My very first Nicholas Sparks novel! I'm so glad I finally picked up one of his books.

John Tyree's an angry soldier. He always caused trouble back when he was at home, with only his father to help him along. When he comes back on leave he meets Savannah and changes for the better. He knows that she is the one for him, and he will do whatever it takes to be with her. The army and his duties, however, get in the way of their love, and when he comes back, things aren't the same.

Wow. That's about all I can say. How does Mr. Sparks do what he does? Create a beautiful, touching novel that anyone can relate to, even if you've never been in a similar situation. John at first seemed stubborn and rude, but he developed into a much more mature and likable character over the course of the story. The first couple of weeks he spends with Savannah was wonderful to read about. They had instant chemistry that flew off the pages. I liked Savannah, as she seemed well-rounded and down-to-earth. Over time, though, things changed.

When John came back for his second leave, things between him and Savannah were different. It was amazing how Sparks could capture all that was wrong with just a sentence or two. You could feel the tension radiating from the page. I was basically wincing as I read it. You know Nicholas Sparks has to be a great author if he can bring forth those kinds of emotions with a simple sentence. And when John comes back for the final time, wow. It's all I can say once again. After dealing with his poor father, who I ended up loving and crying over, John must now face Savannah and the future she's created for herself while John was gone. John truly becomes a good person for what he does, and I love him for every bit of it. I, however, became unhappy with Savannah. She wanted what she couldn't have. She couldn't be happy with her blessings, but instead was greedy and only wanted more. I lost my respect for her.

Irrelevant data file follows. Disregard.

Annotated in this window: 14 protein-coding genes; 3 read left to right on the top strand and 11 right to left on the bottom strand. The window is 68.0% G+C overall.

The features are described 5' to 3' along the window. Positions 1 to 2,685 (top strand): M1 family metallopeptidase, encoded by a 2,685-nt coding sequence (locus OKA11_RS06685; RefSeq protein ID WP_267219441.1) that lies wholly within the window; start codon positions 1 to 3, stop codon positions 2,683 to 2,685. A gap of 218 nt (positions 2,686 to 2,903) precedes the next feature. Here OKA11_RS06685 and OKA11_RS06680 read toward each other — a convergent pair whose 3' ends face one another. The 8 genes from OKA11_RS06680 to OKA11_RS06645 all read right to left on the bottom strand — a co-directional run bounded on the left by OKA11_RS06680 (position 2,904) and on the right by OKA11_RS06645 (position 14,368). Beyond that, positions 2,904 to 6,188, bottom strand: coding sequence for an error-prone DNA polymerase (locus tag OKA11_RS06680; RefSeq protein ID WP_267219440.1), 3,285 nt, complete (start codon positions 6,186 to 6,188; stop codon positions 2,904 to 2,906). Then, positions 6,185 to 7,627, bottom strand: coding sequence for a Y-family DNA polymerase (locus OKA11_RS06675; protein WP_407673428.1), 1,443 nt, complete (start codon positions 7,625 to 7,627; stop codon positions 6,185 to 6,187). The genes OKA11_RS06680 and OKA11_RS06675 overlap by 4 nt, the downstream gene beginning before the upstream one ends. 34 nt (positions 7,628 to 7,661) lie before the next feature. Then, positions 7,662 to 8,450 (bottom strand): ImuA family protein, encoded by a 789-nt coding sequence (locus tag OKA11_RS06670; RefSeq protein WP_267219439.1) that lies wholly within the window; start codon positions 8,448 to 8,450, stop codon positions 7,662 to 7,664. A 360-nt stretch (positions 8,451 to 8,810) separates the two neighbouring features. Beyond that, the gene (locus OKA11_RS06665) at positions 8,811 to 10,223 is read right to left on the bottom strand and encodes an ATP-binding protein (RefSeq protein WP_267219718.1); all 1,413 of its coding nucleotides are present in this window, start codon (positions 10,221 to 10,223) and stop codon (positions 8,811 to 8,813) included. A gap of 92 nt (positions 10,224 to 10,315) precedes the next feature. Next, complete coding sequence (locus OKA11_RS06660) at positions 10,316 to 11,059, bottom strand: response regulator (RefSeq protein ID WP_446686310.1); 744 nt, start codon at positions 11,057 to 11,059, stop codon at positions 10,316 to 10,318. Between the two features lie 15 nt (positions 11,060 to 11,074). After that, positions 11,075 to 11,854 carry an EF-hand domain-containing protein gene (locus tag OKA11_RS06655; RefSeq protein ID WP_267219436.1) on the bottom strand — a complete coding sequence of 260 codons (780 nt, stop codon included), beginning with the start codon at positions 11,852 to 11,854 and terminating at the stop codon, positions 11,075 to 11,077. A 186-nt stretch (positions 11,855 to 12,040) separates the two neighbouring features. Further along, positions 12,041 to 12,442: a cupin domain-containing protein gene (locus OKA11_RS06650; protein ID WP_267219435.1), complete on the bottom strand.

Another great character was Tim. He was a true gentleman, and it was easy to see how much he cared for Savannah. I loved him throughout the entire book, and I still do. He seemed like such a genuine person.

After reading Dear John, Nicholas Sparks has enthralled me in his writing and I cannot wait to read another one of his novels. Completely beautiful.

Overall: Emotionally raw. Honest. Heartbreaking. Wonderful. A must read.

My Advice: Go buy a copy. I know I'm starting a Nicholas Sparks collection.